Ever since I've erred on the side of being too skeptical of authority, and the older I get the more impatient I am with officiousness. So I feel for those Zen students who got sucked in, but if I ever seriously abdicated my own moral responsibility to others, I've repressed the memory. (My problem is an often misapplied Hero complex, but that's another story.) I've never had authority for long enough to seriously abuse it, and I probably have morally shortchanged myself on occasion, but thanks to those nuns and priests of my childhood, not for very long. So in the spirit of Zen I won't not say thanks.
The voice of wisdom in this book, as he is on many matters, is Gary Snyder. Of how to view the fallibility of “roshis” or the Buddhist teacher-authorities, he says, “So you get the best you can from the guy, and you don’t imitate his bad sides. That’s basically the way monks and laypeople approach the teacher in Japan.”
I expect some Democratic party funds are going to research the wealth of statements prominent Republicans have made about the sanctity of the balanced Federal budget and the devil of the deficits. But I wonder if there is a reporter out there with enough guts, enough time and access to Lexis-Nexis to ferret out the vituperative statements of Republicans who considered Bill Clinton's lack of military service a scandalous disqualification for the post of Commander in Chief.
I'm reminded of this partly by Chris Hedges' interview on Bill Moyers the other night. Hedges has covered many wars and wonders why each generation cannot seem to learn from the awful experiences of the past. (Even the Gulf War I: he said for example that the Marines there loathed CNN and its sensationalistic coverage of a clean, technological war in which no one at all got bloody, maimed or killed, and the war was conducted with high efficiency, instead of being the fractious, confused, bloody mess we've since learned it was. And this was a war that Hedges supported; yet knowing war's cost is a heavy consideration in deciding to wage war. He believes Gulf War II is irresponsible.)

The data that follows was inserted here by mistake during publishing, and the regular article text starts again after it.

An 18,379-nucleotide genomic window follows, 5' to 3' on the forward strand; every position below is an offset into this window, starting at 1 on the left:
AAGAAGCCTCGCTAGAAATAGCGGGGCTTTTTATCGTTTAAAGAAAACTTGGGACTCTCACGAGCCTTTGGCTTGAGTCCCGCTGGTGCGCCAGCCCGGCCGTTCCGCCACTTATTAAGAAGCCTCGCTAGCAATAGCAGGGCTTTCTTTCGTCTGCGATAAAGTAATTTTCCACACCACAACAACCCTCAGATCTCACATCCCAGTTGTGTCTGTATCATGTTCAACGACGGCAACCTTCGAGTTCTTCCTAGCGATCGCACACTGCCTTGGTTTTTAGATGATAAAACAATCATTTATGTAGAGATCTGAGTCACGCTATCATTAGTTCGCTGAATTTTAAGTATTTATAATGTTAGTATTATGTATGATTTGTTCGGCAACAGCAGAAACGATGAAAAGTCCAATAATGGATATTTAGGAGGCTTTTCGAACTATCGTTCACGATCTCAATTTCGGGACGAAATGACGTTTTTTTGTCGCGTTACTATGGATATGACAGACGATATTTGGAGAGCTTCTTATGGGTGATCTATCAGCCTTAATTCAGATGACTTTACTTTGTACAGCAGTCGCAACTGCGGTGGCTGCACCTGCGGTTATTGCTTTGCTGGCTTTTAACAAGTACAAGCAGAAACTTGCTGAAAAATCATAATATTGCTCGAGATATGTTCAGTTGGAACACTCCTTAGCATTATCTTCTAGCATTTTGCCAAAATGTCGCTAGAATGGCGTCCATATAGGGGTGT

I wonder, too why every generation has to learn it all over again---that war is not a video game or a commercial, any more than it is a patriotic song or John Wayne movie. I suppose what links these thoughts with those prompted by the Zen Center book is something else I'm grateful for: an imagination. I experienced the war against the war in Vietnam in the United States, and all those painful and tumultuous years. I was a witness to the war itself only through information and imagination. Information, and judging information, are important. But was through imagination-through feeling the experiences of others, through entering into the published descriptions and accounts, as well as through the poetry and the films and novels of that war and of previous wars-that I learned enough of the realities of war to form my convictions, and inform my judgments. It is through imagination as well, through analogous experience, through empathy for the victims of authoritarian abuses and injustice, that I judge the rightness or wrongness of such situations, and above all, judge the rightness or wrongness of my participation in them and support of them.
It makes me feel again that to create works of the imagination that speak to the imaginations of others, that first of all help create the capacity to imagine more fully, and then to give the imagination something worth engaging, is a high calling, and a social necessity, particularly in our times, when we are aware of so much and experience so little of it.
Cartoon of the day: Satan gathers his minions in hell and says, “I know it’s tempting to rest on our laurels but it’s time to think ahead to 2004.”